Big Model Tutorial
Techniques and Systems to Train and Serve Bigger Models
In recent years, researchers in ML and systems have been working together to bring big models -- such as GPT-3 with 175B parameters -- into research and production. It has been revealed that increasing model sizes can significantly boost ML performance, and even lead to fundamentally new capabilities.
However, experimenting and adopting big models call for new techniques and systems to support their training and inference on big data and large clusters. This tutorial identifies research and practical pain points in model-parallel training and serving. In particular, this tutorial introduces new algorithmic techniques and system architectures for addressing the training and serving of popular big models, such as GPT-3, PaLM, and vision transformers. The tutorial also consists of a session on how to use the latest open-source system toolsets to support the training and serving of big models. Through this tutorial, we hope to lower the technical barrier of using big models in ML research and bring the big models to the masses.
(Recordings of other sections can be found in the link above and will be uploaded to YouTube soon)
Hao Zhang is a postdoctoral researcher at UC Berkeley, working with Prof. Ion Stoica. He is recently working on building end-to-end composable and automated systems for large-scale distributed deep learning.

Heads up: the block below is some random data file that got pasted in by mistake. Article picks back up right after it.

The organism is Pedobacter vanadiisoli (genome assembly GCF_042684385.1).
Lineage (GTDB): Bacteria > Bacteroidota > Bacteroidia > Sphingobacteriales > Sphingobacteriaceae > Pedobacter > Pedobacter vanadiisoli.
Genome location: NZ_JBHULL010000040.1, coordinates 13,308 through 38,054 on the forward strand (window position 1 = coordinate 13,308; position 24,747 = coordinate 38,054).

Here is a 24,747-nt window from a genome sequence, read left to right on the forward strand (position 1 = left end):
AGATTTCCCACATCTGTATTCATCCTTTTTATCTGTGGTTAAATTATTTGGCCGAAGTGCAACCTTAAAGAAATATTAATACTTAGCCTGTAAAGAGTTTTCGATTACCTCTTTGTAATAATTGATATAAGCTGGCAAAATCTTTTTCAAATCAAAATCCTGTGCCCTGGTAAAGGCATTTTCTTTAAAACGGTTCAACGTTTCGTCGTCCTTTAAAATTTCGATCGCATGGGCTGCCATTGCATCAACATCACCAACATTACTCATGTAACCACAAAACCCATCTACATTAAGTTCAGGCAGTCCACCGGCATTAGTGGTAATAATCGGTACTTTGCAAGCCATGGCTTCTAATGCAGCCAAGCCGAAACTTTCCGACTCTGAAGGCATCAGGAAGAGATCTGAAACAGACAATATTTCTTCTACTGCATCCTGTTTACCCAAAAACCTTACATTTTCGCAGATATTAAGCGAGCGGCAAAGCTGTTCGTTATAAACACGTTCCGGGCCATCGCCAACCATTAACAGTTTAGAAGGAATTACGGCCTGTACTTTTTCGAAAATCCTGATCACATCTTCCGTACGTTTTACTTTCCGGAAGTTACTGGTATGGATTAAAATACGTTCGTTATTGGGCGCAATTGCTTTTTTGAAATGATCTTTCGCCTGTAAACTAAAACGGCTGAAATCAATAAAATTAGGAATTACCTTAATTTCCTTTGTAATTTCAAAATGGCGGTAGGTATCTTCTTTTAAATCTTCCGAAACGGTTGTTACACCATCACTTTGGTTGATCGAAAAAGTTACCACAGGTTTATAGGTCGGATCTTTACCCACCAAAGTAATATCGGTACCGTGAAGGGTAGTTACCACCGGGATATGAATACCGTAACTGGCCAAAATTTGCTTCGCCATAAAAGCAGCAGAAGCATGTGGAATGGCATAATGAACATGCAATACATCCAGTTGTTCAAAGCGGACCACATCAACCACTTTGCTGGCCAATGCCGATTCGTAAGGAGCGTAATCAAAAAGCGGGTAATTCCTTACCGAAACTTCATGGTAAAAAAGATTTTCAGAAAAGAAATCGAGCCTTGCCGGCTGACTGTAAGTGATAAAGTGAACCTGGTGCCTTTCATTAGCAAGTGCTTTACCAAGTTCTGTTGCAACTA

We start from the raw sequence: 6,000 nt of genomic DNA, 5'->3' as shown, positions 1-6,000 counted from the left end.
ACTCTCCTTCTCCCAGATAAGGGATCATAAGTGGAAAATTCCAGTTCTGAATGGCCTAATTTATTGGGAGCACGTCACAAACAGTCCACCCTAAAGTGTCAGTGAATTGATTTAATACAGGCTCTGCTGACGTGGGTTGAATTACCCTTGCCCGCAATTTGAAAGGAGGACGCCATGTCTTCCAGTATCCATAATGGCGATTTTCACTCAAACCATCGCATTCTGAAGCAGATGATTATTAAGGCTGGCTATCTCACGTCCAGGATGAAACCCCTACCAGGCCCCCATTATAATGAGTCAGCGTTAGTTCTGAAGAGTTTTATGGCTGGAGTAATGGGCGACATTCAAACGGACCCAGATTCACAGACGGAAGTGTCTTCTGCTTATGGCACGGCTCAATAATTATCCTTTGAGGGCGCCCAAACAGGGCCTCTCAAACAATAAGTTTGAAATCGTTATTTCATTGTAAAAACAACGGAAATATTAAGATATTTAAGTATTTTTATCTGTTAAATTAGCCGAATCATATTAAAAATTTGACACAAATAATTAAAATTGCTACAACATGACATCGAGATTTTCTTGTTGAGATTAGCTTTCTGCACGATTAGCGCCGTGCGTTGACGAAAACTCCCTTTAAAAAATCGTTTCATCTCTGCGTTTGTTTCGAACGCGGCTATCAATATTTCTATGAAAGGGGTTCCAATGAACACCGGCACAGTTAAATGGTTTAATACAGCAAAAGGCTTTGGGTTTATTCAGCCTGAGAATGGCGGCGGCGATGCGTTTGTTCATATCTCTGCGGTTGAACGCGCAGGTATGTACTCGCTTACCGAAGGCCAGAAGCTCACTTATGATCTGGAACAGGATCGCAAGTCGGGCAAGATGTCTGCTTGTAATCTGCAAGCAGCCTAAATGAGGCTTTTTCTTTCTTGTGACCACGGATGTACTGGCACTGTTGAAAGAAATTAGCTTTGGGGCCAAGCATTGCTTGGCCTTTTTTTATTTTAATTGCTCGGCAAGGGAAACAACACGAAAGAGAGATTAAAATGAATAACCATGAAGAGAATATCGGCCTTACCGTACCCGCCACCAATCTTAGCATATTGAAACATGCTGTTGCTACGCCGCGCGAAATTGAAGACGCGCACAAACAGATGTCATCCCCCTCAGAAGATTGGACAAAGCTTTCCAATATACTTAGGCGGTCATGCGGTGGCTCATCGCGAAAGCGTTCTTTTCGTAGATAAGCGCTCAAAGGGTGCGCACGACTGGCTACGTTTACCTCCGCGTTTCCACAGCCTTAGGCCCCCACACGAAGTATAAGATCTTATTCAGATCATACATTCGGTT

Lianmin Zheng is a Ph.D. student in the EECS department at UC Berkeley, advised by Ion Stoica and Joseph E. Gonzalez. His research interests lie in the intersection of machine learning and programming systems, especially domain-specific compilers for accelerated and scalable deep learning.
Zhuohan Li is a PhD student in Computer Science at UC Berkeley advised by Ion Stoica. His interest lies in the intersection of machine learning and distributed systems. He uses insights from different domains to improve the performance (accuracy, efficiency, and interpretability) of current machine learning models.
Ion Stoica is a Professor in the EECS Department at UC Berkeley. He does research on cloud computing and networked computer systems. Past work includes Apache Spark, Apache Mesos, Tachyon, Chord DHT, and Dynamic Packet State (DPS). He is an ACM Fellow and has received numerous awards, including the SIGOPS Hall of Fame Award (2015), the SIGCOMM Test of Time Award (2011), and the ACM doctoral dissertation award (2001). In 2013, he co-founded Databricks a startup to commercialize technologies for Big Data processing.